The next day, I had a great time working with the birds of Vale Wildlife, in the Bird Room. Here I helped the ‘bird man’ Martin to clean and feed all of the baby and adult birds that needed some TLC until their release. I was introduced to sparrows, gulls, pigeons, woodpeckers, owls, robins, buzzards and many more. My day revolved around cleaning each cage using an anti-bacterial solution, lining it with newspaper and giving each bird the right amount and variety of fresh food and water that they required. Each bird was then weighed, measured and returned to its cleaned cage. All birds were checked for any signs of distress and for some, how their wounds were healing. On this day, I also had to unfortunately euthanize my first bird – a woodpigeon, with a broken wing and shoulder that would have never healed.
I also had the chance to work with the adult hedgehogs that were brought to the Centre by the public for a number of reasons including injury from car accidents or having their nest disturbed by people or other animals e.g. dogs. Again like all animals here, they had to be cleaned, weighed and given the right amount of food and water. During all work, talking had to be kept to a minimum as we didn’t want the animals that needed to be released to imprint on humans and become tame - it was very difficult (well for me J ) to not talk so much. When all of the feeding was complete inside, the animals in the aviaries, cages and paddocks outside then needed attending to. This involved providing food and water, cleaning out living quarters and replacing bedding, weighing animals, refilling ponds for the ducks, and collecting food outside the Centre for grazing animals e.g. brambles for the deer.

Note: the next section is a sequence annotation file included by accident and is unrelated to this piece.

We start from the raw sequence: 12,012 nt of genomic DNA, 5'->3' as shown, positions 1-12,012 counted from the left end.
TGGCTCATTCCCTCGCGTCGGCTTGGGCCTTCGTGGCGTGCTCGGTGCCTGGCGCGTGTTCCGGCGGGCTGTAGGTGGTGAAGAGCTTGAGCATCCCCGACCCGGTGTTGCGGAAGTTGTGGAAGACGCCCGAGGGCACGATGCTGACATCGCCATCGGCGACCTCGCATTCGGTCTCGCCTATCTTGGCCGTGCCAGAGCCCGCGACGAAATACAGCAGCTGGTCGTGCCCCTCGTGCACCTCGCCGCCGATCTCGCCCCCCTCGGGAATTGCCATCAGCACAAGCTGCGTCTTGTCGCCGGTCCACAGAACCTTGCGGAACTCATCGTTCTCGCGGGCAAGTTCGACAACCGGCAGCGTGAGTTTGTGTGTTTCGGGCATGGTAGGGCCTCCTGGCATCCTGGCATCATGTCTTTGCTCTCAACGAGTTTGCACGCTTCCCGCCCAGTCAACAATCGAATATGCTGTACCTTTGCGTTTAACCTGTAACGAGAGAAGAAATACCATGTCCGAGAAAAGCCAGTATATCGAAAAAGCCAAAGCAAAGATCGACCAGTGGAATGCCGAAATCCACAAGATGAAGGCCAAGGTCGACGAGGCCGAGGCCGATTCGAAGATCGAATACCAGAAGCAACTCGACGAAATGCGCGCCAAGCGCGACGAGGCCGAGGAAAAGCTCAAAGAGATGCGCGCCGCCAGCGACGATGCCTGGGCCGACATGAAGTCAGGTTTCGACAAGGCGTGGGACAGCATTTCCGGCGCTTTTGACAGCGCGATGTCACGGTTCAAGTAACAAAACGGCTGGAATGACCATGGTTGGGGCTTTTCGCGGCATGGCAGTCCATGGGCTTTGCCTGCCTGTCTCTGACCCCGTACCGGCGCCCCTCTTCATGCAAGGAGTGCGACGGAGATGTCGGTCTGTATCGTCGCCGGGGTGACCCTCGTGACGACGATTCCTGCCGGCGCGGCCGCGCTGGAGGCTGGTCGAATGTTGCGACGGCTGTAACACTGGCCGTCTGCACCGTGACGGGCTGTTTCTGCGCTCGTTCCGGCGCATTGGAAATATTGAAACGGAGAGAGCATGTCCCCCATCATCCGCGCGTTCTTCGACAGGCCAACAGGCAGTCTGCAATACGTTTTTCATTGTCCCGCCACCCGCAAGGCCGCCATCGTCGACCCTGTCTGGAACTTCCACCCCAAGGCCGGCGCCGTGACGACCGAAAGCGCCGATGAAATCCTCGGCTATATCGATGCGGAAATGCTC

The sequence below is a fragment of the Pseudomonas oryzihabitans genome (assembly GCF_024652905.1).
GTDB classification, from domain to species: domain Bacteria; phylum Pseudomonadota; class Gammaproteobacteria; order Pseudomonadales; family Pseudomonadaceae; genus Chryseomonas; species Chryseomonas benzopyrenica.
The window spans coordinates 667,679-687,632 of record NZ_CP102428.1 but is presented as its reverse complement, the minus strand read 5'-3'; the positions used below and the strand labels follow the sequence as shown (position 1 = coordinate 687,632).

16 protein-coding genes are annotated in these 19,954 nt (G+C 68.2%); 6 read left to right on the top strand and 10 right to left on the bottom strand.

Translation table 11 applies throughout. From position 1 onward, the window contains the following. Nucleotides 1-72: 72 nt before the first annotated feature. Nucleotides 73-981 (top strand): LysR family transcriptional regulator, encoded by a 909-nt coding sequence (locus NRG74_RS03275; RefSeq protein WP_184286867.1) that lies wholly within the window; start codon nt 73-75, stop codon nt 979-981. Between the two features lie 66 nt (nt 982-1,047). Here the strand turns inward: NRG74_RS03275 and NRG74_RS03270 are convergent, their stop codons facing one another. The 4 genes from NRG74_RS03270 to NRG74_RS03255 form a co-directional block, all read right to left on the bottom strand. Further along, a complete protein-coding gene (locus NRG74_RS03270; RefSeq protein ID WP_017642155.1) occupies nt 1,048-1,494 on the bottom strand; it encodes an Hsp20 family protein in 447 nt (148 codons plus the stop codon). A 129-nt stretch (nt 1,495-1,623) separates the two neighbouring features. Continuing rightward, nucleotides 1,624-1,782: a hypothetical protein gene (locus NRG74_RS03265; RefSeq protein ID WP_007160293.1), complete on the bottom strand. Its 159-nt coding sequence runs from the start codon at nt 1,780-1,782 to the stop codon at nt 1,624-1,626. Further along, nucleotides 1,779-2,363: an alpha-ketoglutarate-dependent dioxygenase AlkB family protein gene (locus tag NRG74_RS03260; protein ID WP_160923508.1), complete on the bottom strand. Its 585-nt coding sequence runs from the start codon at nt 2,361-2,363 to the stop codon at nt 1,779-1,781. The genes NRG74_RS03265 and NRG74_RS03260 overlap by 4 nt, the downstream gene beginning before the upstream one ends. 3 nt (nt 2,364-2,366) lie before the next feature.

During the week, I had the opportunity to help with ‘call-outs’ where we went to collect injured animals (at any time of the day or night), which the public phoned in about. Using the Centre’s animal ambulance, we went to the location to help the animal that was injured, trapped or lost etc., and if necessary we brought them back to the Centre, to be assessed, given treatment and nursed back to health. Although, we all want the best for each animal, a lot die either before we reach them or after first aid is given - it is a sometimes a difficult call when animals are brought in as to whether they require treatment or if it is more humane to euthanize them.